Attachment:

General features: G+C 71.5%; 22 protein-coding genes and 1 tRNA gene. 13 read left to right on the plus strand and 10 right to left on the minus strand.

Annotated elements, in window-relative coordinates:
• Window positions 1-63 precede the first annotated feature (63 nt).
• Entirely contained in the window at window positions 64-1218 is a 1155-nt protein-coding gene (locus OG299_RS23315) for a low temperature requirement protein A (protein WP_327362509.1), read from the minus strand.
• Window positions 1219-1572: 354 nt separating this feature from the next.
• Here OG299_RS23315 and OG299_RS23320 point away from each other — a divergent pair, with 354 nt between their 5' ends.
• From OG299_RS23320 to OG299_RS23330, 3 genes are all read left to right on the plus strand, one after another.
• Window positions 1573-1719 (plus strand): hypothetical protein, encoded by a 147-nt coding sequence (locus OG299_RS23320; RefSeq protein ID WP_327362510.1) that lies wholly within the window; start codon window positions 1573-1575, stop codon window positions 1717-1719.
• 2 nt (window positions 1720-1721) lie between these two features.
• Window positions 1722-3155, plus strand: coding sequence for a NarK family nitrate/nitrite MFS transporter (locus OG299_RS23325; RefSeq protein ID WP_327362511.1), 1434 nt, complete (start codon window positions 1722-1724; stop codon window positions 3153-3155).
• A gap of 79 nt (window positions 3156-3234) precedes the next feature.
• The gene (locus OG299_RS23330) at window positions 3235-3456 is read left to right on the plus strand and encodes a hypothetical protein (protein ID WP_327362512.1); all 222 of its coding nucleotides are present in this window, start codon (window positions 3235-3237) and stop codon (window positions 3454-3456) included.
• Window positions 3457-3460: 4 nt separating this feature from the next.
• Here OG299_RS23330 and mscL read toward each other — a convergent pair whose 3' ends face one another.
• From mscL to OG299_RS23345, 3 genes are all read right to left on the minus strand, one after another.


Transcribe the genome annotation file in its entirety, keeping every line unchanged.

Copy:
General features: G+C 71.5%; 22 protein-coding genes and 1 tRNA gene. 13 read left to right on the plus strand and 10 right to left on the minus strand.

Annotated elements, in window-relative coordinates:
• Window positions 1-63 precede the first annotated feature (63 nt).
• Entirely contained in the window at window positions 64-1218 is a 1155-nt protein-coding gene (locus OG299_RS23315) for a low temperature requirement protein A (protein WP_327362509.1), read from the minus strand.
• Window positions 1219-1572: 354 nt separating this feature from the next.
• Here OG299_RS23315 and OG299_RS23320 point away from each other — a divergent pair, with 354 nt between their 5' ends.
• From OG299_RS23320 to OG299_RS23330, 3 genes are all read left to right on the plus strand, one after another.
• Window positions 1573-1719 (plus strand): hypothetical protein, encoded by a 147-nt coding sequence (locus OG299_RS23320; RefSeq protein ID WP_327362510.1) that lies wholly within the window; start codon window positions 1573-1575, stop codon window positions 1717-1719.
• 2 nt (window positions 1720-1721) lie between these two features.
• Window positions 1722-3155, plus strand: coding sequence for a NarK family nitrate/nitrite MFS transporter (locus OG299_RS23325; RefSeq protein ID WP_327362511.1), 1434 nt, complete (start codon window positions 1722-1724; stop codon window positions 3153-3155).
• A gap of 79 nt (window positions 3156-3234) precedes the next feature.
• The gene (locus OG299_RS23330) at window positions 3235-3456 is read left to right on the plus strand and encodes a hypothetical protein (protein ID WP_327362512.1); all 222 of its coding nucleotides are present in this window, start codon (window positions 3235-3237) and stop codon (window positions 3454-3456) included.
• Window positions 3457-3460: 4 nt separating this feature from the next.
• Here OG299_RS23330 and mscL read toward each other — a convergent pair whose 3' ends face one another.
• From mscL to OG299_RS23345, 3 genes are all read right to left on the minus strand, one after another.